Once the brain has been affected and changed by an addiction, our ability to make sound and healthy choices becomes impaired. This impairment is not often noticed by ourselves, but by people around us.
As addiction progresses, willpower is no longer enough, and the most defining symptom is the loss of control over their choice to use.
There are many types of addictions, many involve substances such as Alcohol, illegal drugs, prescription drugs, and Nicotine. However, other addictions, such as gambling, food, sex, shopping or stealing involve the same brain chemistry that we’ve already discussed, and will be just as, if not, more difficult to manage or solve due to the fact that the object of the addiction involves primal needs that we must have to survive.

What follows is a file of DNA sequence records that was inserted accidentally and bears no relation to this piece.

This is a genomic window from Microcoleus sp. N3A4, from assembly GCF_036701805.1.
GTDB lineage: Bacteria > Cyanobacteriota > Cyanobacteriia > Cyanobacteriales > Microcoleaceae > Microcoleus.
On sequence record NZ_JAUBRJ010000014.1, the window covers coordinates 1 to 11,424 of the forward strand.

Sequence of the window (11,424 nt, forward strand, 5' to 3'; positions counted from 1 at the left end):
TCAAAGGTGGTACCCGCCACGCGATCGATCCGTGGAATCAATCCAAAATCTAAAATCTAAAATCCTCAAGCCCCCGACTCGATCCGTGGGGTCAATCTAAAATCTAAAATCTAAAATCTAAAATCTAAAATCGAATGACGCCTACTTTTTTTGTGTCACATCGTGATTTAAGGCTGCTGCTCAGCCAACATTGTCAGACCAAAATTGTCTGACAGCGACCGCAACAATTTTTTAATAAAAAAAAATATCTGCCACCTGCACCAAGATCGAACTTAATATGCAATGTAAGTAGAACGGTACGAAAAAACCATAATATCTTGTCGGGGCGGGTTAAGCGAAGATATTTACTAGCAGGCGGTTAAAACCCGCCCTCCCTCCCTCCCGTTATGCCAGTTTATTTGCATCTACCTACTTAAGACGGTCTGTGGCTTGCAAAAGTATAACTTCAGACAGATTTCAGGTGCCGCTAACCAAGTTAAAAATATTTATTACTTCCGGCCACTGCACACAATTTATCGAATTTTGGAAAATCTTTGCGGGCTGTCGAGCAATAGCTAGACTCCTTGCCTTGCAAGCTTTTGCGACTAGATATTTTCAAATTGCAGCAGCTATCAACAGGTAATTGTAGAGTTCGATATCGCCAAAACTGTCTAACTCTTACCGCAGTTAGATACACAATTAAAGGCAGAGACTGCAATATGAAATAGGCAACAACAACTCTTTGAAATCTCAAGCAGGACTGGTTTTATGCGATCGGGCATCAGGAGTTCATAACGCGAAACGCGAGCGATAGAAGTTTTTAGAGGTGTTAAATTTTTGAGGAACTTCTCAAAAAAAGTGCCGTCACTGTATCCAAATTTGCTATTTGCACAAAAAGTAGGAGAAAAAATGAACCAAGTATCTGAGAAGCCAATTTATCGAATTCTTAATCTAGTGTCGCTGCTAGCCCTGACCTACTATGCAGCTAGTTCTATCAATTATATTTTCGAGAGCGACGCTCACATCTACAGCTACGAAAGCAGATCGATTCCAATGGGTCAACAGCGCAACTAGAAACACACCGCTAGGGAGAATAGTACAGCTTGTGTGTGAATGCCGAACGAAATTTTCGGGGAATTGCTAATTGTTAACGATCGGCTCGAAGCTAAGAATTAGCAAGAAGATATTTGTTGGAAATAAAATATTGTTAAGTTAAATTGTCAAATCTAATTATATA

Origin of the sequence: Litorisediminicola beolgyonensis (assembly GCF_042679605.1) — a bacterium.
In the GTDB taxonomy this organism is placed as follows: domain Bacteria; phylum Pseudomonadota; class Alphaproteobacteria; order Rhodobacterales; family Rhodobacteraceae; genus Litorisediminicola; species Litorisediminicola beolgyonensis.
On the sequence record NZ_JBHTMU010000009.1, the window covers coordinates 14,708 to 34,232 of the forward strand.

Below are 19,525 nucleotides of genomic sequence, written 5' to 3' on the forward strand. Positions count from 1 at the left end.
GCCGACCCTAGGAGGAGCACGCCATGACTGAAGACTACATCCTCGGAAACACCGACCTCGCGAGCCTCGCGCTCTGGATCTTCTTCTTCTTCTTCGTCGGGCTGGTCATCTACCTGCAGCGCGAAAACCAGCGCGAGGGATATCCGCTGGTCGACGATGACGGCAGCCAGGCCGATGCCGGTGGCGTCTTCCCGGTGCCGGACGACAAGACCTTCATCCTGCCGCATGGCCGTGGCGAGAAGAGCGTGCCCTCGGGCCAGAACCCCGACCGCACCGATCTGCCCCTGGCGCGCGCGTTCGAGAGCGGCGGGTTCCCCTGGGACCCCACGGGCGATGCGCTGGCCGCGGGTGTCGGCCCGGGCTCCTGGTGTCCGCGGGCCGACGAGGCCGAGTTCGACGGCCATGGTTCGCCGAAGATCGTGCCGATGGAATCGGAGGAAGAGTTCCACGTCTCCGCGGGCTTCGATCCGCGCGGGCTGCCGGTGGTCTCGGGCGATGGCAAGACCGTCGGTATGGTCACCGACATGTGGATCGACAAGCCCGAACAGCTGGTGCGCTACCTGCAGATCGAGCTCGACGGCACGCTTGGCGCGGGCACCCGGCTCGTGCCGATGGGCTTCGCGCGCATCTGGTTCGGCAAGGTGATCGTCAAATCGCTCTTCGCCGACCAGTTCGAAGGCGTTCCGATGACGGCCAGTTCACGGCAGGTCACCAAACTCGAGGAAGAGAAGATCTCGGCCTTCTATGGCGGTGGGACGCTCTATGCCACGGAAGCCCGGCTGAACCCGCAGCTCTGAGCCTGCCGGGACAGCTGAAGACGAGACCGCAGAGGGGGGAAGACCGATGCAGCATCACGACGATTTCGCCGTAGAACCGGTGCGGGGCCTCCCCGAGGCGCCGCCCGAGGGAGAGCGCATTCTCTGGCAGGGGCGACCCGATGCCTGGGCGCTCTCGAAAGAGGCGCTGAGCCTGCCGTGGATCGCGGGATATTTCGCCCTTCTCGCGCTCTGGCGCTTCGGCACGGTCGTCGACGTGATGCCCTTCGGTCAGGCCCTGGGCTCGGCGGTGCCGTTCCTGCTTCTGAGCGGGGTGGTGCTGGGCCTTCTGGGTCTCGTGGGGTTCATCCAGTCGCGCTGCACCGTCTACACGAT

These behavioral addictions or process addictions, involve common behaviors and risk factors and may respond to similar treatments, but will progress and become more severe if left untreated.
In most cases, addiction requires intensive treatments specifically designed to address the behavior, thinking patterns, psychological conditions, and medical risks involved in the physical withdrawal process.